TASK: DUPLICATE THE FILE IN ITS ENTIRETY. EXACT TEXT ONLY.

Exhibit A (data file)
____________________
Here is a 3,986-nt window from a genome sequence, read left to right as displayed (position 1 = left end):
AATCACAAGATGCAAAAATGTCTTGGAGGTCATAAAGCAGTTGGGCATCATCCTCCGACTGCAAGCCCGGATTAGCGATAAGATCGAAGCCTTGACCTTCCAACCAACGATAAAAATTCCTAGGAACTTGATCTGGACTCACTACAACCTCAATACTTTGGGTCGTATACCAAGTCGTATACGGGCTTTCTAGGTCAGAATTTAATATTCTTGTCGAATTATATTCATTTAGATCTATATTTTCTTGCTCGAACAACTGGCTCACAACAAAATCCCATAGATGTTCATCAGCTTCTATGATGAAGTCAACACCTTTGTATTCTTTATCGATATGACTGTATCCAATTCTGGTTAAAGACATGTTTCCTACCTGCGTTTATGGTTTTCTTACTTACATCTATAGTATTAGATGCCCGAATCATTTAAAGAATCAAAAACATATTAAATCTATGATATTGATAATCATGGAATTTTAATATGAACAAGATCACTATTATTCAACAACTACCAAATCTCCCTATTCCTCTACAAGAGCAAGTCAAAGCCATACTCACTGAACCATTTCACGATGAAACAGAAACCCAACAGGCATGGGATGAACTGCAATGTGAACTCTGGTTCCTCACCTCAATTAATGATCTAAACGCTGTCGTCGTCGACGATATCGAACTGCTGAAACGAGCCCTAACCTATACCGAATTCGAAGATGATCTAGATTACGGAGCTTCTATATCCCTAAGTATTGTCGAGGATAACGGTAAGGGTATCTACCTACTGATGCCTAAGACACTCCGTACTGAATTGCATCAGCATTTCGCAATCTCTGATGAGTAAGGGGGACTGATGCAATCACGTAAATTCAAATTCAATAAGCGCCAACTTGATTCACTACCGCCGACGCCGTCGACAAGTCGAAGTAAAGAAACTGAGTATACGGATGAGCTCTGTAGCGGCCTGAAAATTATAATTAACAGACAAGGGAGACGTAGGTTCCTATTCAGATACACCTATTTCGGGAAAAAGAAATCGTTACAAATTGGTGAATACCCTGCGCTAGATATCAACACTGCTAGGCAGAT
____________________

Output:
Here is a 3,986-nt window from a genome sequence, read left to right as displayed (position 1 = left end):
AATCACAAGATGCAAAAATGTCTTGGAGGTCATAAAGCAGTTGGGCATCATCCTCCGACTGCAAGCCCGGATTAGCGATAAGATCGAAGCCTTGACCTTCCAACCAACGATAAAAATTCCTAGGAACTTGATCTGGACTCACTACAACCTCAATACTTTGGGTCGTATACCAAGTCGTATACGGGCTTTCTAGGTCAGAATTTAATATTCTTGTCGAATTATATTCATTTAGATCTATATTTTCTTGCTCGAACAACTGGCTCACAACAAAATCCCATAGATGTTCATCAGCTTCTATGATGAAGTCAACACCTTTGTATTCTTTATCGATATGACTGTATCCAATTCTGGTTAAAGACATGTTTCCTACCTGCGTTTATGGTTTTCTTACTTACATCTATAGTATTAGATGCCCGAATCATTTAAAGAATCAAAAACATATTAAATCTATGATATTGATAATCATGGAATTTTAATATGAACAAGATCACTATTATTCAACAACTACCAAATCTCCCTATTCCTCTACAAGAGCAAGTCAAAGCCATACTCACTGAACCATTTCACGATGAAACAGAAACCCAACAGGCATGGGATGAACTGCAATGTGAACTCTGGTTCCTCACCTCAATTAATGATCTAAACGCTGTCGTCGTCGACGATATCGAACTGCTGAAACGAGCCCTAACCTATACCGAATTCGAAGATGATCTAGATTACGGAGCTTCTATATCCCTAAGTATTGTCGAGGATAACGGTAAGGGTATCTACCTACTGATGCCTAAGACACTCCGTACTGAATTGCATCAGCATTTCGCAATCTCTGATGAGTAAGGGGGACTGATGCAATCACGTAAATTCAAATTCAATAAGCGCCAACTTGATTCACTACCGCCGACGCCGTCGACAAGTCGAAGTAAAGAAACTGAGTATACGGATGAGCTCTGTAGCGGCCTGAAAATTATAATTAACAGACAAGGGAGACGTAGGTTCCTATTCAGATACACCTATTTCGGGAAAAAGAAATCGTTACAAATTGGTGAATACCCTGCGCTAGATATCAACACTGCTAGGCAGAT